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Chechens offer trade: Hostages for politicians

Standoff with Russian troops continues

January 13, 1996
Web posted at: 1 a.m. EST (0600 GMT)

PERVOMAISKY, Russia (CNN) -- Chechen rebels holding more than 100 hostages freed nearly a dozen women and children Friday and said they would release the rest if four Russian officials would take their place.

Russian troops

Surrounded by a solid column of Russian troops in the border town of Pervomaisky, the fighters repeated threats to shoot the hostages unless they were allowed to return to their separatist republic just a few miles away.

But four days after the Chechen siege began at a hospital in Kizlyar, the Russian government was unwavering in its position: The hostages must be released before negotiating begins.

Two Russian officials, top reformers Grigory Yavlinsky and Yegor Gaidar, quickly agreed to the rebel offer of taking the place of hostages. Two others, retired Generals Boris Gromov and Alexander Lebed, both nationalist politicians, refused.

Dagestani Chechen

The Kremlin has stepped back from the negotiations, allowing Dagestani officials to conduct the talks with rebels. The war in Chechnya has burdened President Boris Yeltsin for more than a year, and his handling of the hostage crisis could influence his re-election prospects this spring.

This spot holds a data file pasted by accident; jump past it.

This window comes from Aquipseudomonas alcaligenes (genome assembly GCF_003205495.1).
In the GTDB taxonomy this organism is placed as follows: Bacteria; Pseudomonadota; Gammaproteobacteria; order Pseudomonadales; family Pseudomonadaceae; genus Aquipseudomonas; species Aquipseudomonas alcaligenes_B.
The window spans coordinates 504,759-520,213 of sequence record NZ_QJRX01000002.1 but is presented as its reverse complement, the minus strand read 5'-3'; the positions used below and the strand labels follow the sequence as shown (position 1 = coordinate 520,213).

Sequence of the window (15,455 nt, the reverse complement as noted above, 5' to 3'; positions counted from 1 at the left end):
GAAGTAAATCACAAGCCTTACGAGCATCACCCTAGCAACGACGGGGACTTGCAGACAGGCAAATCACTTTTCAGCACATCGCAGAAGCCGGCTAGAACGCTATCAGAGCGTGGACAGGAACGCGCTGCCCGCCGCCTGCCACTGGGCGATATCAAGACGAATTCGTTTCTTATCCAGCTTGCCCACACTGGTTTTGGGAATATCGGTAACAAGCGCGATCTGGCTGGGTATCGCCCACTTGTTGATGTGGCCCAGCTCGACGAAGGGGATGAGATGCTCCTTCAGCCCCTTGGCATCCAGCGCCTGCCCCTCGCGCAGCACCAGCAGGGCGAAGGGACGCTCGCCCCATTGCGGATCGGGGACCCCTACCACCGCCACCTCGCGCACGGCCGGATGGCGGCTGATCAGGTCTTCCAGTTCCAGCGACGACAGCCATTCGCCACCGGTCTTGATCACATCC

Madomedali Magomedov, the Dagestani leader who is conducting the negotiations, said he and Yeltsin discussed the standoff Friday. "He voiced his support for our efforts to save people. We have nothing more precious than human lives," Magomedov said. "But bandits must not go unpunished. We shall be looking for the best option."

The Chechen fighters, who have changed their demands repeatedly since taking the hostages on Tuesday in southern Russia, have also changed the focus of their mission. Initially the rebels attacked an airport in Kizlyar, but when their attempt to destroy it failed, they quickly stormed the hospital there, taking 2,000 people hostage. Nineteen people were killed in the siege.

They then demanded that Moscow withdraw all troops from Chechnya. Russian troops control two-thirds of the breakaway region.

Hostages in bus

Late Tuesday, the rebels shifted their focus to getting out of Kizlyar alive. They negotiated to release most of their hostages in exchange for 11 buses and two trucks to carry them and their remaining 160 hostages, including Dagestani officials, safely back to Chechnya. They made it as far as Pervomaisky, where they were surrounded by Russian troops.

Talks between rebels and Dagestani officials will resume Saturday morning.

In December 1994, Moscow attempted to put down a three-year independence drive in Chechnya by rebel leader Dzhokhar Dudayev. His son-in-law, Salman Raduyev, is leading the rebel group called "Lone Wolf" in the Pervomaisky standoff.

Up to 30,000 people have been killed and more than 600,000 uprooted in the clash between Chechnya and Russia.

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